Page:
Who is your favourite designer?

MHL : I find Oliviero Toscani’s works very cool. He is an Italian photographer who is best-known for designing controversial advertising campaigns for the Italian brand, Benetton, from 1982 to 2000. I think Lindon Leader is super cool because he designed the most recognizable logos in the world – the FedEx logo. Lindon Leader wanted the logo to do more than just say a name. He wanted to give more information about what the company did. This is how he came up with the idea to put an arrow between the E and the X. If I were given a chance to meet a deceased designer, I would like to have a conversation with Salvador Dalí, a Spanish Surrealist painter and printmaker known for exploring subconscious imagery. I think Paul Rand was an American iconic graphic designer of all time who is best known for his corporate logo designs, including IBM, UPS, Enron, Morningstar, Inc., Westinghouse, ABC, and NeXT. He was one of the first American commercial artists to embrace and practice the Swiss Style of graphic design. I always feel inspired by some of my favorite role models in design like Donald Norman. Donald Norman proposes a concept of emotional design which evokes emotion to encourage users to use it and elicit a positive emotional response. The architect I admire the most is Ludwig Mies van der Rohe, a German-born American architect whose rectilinear forms, crafted in elegant simplicity which epitomized the International Style and exemplified his famous slogan that “less is more.”

Would you tell us a bit about your lifestyle and culture?

MHL : It is a privilege to live in California. Northern California includes the Silicon Valley technology industry and Southern California includes the movie entertainment industry, where they combine diverse cultures and embrace innovative ideas. For me, creativity comes from a lot of research, such as reading blogs and articles, listening to music, watching movies, and conducting user interviews to get a much better perspective. I was born and raised in Taiwan, but I have been living in San Francisco since 2016. Whenever I design artwork, I usually combine Western and Eastern culture and visual aesthetics into the design process. In Asia, Asian aesthetics pays a lot of attention to details and realism, but creativity has many limitations. On the other hand, western aesthetics is influenced by individualism while unique personal style and creativity are more valued. I recently spearheaded the design of the marketing campaign, company social media, and website for Gong Cha, an international tea chain with over 1,500 stores across 19 countries.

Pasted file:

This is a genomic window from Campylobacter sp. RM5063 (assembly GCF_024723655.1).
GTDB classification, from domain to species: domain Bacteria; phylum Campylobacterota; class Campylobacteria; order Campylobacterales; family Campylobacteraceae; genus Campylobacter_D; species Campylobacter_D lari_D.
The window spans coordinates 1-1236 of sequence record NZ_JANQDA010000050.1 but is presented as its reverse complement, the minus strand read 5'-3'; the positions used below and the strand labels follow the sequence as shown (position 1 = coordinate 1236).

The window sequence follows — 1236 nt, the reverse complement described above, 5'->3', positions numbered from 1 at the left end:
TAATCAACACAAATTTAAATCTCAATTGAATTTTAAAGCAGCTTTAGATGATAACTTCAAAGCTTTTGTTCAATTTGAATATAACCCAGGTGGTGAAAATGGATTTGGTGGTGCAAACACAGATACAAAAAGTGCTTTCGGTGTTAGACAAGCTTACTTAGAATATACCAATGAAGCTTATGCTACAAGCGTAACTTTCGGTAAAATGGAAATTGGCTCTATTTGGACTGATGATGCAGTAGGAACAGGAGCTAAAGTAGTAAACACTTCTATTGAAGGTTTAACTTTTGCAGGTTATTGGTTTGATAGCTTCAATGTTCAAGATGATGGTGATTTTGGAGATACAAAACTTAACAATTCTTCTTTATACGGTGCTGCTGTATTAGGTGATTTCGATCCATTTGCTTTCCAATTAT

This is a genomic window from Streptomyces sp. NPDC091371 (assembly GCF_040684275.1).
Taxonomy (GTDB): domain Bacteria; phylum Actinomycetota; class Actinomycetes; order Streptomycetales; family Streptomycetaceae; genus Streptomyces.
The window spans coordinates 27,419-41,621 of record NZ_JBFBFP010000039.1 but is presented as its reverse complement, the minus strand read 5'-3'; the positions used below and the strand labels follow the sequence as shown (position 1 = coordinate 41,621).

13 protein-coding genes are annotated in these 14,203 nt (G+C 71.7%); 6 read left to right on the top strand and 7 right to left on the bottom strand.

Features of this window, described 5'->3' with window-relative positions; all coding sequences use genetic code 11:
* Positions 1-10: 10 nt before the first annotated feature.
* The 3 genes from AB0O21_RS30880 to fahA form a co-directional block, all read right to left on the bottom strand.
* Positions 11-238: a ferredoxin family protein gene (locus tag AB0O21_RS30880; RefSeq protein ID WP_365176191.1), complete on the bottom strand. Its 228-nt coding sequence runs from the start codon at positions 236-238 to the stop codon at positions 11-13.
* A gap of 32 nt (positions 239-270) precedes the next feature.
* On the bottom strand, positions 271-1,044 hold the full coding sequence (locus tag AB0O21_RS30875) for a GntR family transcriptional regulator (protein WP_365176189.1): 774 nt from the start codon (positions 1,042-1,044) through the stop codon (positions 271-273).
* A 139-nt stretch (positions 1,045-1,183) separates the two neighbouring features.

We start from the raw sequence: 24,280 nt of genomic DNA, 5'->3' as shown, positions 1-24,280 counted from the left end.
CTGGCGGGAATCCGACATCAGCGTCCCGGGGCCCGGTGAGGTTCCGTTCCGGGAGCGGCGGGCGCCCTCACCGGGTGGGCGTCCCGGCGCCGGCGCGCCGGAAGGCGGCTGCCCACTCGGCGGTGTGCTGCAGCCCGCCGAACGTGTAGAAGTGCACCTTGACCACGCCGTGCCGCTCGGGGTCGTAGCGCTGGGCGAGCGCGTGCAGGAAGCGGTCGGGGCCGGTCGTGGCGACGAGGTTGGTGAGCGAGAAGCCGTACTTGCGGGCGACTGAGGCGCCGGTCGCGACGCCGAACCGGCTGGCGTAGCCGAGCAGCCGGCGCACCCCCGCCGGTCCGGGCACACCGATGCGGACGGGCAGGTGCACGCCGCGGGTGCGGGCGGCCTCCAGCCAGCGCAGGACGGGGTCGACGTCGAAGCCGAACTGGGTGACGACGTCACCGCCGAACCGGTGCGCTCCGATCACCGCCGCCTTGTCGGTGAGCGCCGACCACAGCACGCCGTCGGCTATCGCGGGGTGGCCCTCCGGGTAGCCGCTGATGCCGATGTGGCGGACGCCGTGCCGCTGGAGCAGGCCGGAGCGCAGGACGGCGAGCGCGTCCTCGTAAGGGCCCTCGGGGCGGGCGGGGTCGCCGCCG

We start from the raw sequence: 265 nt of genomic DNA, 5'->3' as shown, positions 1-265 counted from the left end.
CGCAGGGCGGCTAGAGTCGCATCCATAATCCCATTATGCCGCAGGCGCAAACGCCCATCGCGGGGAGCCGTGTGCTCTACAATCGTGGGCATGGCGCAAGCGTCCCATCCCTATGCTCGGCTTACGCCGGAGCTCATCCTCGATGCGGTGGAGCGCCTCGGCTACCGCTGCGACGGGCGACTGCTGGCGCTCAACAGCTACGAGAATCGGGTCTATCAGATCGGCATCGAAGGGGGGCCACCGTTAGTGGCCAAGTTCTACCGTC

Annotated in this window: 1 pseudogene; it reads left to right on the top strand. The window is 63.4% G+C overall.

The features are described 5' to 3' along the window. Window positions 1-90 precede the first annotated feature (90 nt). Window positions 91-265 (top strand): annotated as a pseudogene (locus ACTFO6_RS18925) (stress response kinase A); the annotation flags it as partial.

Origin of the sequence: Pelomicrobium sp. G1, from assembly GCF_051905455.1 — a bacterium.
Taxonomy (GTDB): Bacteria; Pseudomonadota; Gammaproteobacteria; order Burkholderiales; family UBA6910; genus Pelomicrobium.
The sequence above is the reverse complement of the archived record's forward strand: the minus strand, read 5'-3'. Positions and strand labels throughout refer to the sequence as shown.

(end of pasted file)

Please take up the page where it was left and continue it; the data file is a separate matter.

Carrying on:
Would you tell us more about your work culture and business philosophy?

MHL : As a designer, I'm a great team player as well as a great individual contributor. As a result, I'm very comfortable working alone or working with a team. In my career, I've worked with various companies of differing sizes, and each company has a different organizational structure and different ways of working with designers. When I just started working with a new client or a new company, I usually ask what their design process is all about and their preferences when working with a designer. From there, I adjusted my workflow according to what we agreed to. Designers often work in a highly collaborative manner. The primary focus of the design team is to define the look and feel of the brand product image through experimentation, critical thinking, and extraordinary attention to detail. Designers should articulate ideas clearly, engage in a constructive debate, and accept feedback that will lead in the right direction. Within a design team, each individual has their strengths and specializes in areas where they can grow. I want to work with people who can maximize the contribution of every individual by cultivating a culture of cooperation rather than competition, where designers feel comfortable sharing their knowledge. Design teams are most productive when they know that the work is meaningful and adds value to the company's long-term goals. Individual contributors have a different way of working compared to designers who choose to work as a team. The farther individual contributors go to advance their careers, the more they focus on their craft. As a result, they wield a large amount of influence while constantly sharpening their skills and instincts. I'm very grateful that I've learned so much from doing different projects and working with many types of clients. Each project has a unique design process. I'm currently the lead brand designer for Gong cha, an international tea chain with over 1,500 stores across 19 countries. My primary duty is to elevate the brand identity to promote the Asian brand to western mainstream society. The deliverables consist of many things from brand assets, marketing campaigns, brand videos, product photoshoots, store interior designs, and online digital presence such as social media apps and websites. My primary job is to coordinate a complex set of materials that must function together as a whole. This idea also includes marrying multiple messages with divergent formats—all with a unified and holistic aesthetic. This aesthetic has to contain the essence of the Gong cha brands and Gong cha's unique storytelling style.

What are your philanthropic contributions to society as a designer, artist and architect?

MHL : As an artist and designer, I see myself as a visual communicator and humanist. Therefore, the designer must have a deep understanding of society's psychological and social impact, such as social justice, EDI (Equality, Diversity, and Inclusion), and sustainability.

What positive experiences you had when you attend the A’ Design Award?

MHL : Already in the application phase, I noticed what a positive image and international appeal the A' Design Award has! Everyone I told about my application was enthusiastic about my participation and many followed my work even more attentively than before. The demands on the competition entries and the information to be provided are very high but absolutely justified. This design award requires the applicants to make a sincere effort and to intensively deal with the submitted work (and also with their personal development). The knowledge gained is a great opportunity for self-reflection and further development. After announcing the results, I received excellent international feedback. Especially my existing customers and long-time companions felt that the award confirmed that they had rightly given me their attention. I also had the impression that for some this also led them to reflect on themselves and the object as well as on questions of design. I am very proud to have received the A' Design Award and am overwhelmed by the positive effects I have already experienced.